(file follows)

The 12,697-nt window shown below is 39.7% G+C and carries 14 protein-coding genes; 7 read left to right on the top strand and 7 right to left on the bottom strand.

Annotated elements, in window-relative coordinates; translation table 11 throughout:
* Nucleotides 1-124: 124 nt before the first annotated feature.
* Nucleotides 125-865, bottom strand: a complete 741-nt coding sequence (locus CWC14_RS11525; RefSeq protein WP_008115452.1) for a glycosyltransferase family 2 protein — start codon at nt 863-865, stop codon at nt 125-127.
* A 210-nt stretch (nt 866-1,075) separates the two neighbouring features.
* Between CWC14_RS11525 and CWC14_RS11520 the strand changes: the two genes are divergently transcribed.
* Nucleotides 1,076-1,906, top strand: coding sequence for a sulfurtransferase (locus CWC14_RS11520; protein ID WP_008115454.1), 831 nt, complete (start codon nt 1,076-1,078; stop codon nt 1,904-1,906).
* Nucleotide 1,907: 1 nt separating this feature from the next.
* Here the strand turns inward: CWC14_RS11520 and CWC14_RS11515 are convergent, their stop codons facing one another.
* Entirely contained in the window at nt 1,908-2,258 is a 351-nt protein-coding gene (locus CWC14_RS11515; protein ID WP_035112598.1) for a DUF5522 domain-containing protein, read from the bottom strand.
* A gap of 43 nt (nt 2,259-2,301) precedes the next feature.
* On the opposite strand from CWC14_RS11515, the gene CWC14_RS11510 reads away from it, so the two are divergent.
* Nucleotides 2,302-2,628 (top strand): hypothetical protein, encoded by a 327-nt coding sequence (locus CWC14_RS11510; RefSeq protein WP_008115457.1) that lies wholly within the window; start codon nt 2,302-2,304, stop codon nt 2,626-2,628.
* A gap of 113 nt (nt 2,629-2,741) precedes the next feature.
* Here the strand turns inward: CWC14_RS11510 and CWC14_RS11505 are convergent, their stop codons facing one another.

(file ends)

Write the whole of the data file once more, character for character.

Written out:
The 12,697-nt window shown below is 39.7% G+C and carries 14 protein-coding genes; 7 read left to right on the top strand and 7 right to left on the bottom strand.

Annotated elements, in window-relative coordinates; translation table 11 throughout:
* Nucleotides 1-124: 124 nt before the first annotated feature.
* Nucleotides 125-865, bottom strand: a complete 741-nt coding sequence (locus CWC14_RS11525; RefSeq protein WP_008115452.1) for a glycosyltransferase family 2 protein — start codon at nt 863-865, stop codon at nt 125-127.
* A 210-nt stretch (nt 866-1,075) separates the two neighbouring features.
* Between CWC14_RS11525 and CWC14_RS11520 the strand changes: the two genes are divergently transcribed.
* Nucleotides 1,076-1,906, top strand: coding sequence for a sulfurtransferase (locus CWC14_RS11520; protein ID WP_008115454.1), 831 nt, complete (start codon nt 1,076-1,078; stop codon nt 1,904-1,906).
* Nucleotide 1,907: 1 nt separating this feature from the next.
* Here the strand turns inward: CWC14_RS11520 and CWC14_RS11515 are convergent, their stop codons facing one another.
* Entirely contained in the window at nt 1,908-2,258 is a 351-nt protein-coding gene (locus CWC14_RS11515; protein ID WP_035112598.1) for a DUF5522 domain-containing protein, read from the bottom strand.
* A gap of 43 nt (nt 2,259-2,301) precedes the next feature.
* On the opposite strand from CWC14_RS11515, the gene CWC14_RS11510 reads away from it, so the two are divergent.
* Nucleotides 2,302-2,628 (top strand): hypothetical protein, encoded by a 327-nt coding sequence (locus CWC14_RS11510; RefSeq protein WP_008115457.1) that lies wholly within the window; start codon nt 2,302-2,304, stop codon nt 2,626-2,628.
* A gap of 113 nt (nt 2,629-2,741) precedes the next feature.
* Here the strand turns inward: CWC14_RS11510 and CWC14_RS11505 are convergent, their stop codons facing one another.